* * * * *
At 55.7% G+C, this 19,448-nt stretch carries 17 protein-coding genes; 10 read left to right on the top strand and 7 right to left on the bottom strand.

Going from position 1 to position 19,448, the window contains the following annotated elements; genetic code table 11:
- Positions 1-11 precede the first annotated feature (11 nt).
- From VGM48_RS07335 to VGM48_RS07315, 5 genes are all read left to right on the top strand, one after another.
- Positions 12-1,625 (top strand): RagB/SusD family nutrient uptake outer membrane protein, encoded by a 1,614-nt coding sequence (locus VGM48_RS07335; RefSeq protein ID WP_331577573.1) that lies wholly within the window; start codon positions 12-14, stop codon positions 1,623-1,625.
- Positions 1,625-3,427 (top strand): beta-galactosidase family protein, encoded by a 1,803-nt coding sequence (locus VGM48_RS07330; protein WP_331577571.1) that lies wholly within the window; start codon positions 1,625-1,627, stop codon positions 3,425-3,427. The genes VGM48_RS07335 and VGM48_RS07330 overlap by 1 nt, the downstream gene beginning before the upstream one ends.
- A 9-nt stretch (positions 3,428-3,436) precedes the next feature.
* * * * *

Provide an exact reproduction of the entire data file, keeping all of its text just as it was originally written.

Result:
At 55.7% G+C, this 19,448-nt stretch carries 17 protein-coding genes; 10 read left to right on the top strand and 7 right to left on the bottom strand.

Going from position 1 to position 19,448, the window contains the following annotated elements; genetic code table 11:
- Positions 1-11 precede the first annotated feature (11 nt).
- From VGM48_RS07335 to VGM48_RS07315, 5 genes are all read left to right on the top strand, one after another.
- Positions 12-1,625 (top strand): RagB/SusD family nutrient uptake outer membrane protein, encoded by a 1,614-nt coding sequence (locus VGM48_RS07335; RefSeq protein ID WP_331577573.1) that lies wholly within the window; start codon positions 12-14, stop codon positions 1,623-1,625.
- Positions 1,625-3,427 (top strand): beta-galactosidase family protein, encoded by a 1,803-nt coding sequence (locus VGM48_RS07330; protein WP_331577571.1) that lies wholly within the window; start codon positions 1,625-1,627, stop codon positions 3,425-3,427. The genes VGM48_RS07335 and VGM48_RS07330 overlap by 1 nt, the downstream gene beginning before the upstream one ends.
- A 9-nt stretch (positions 3,428-3,436) precedes the next feature.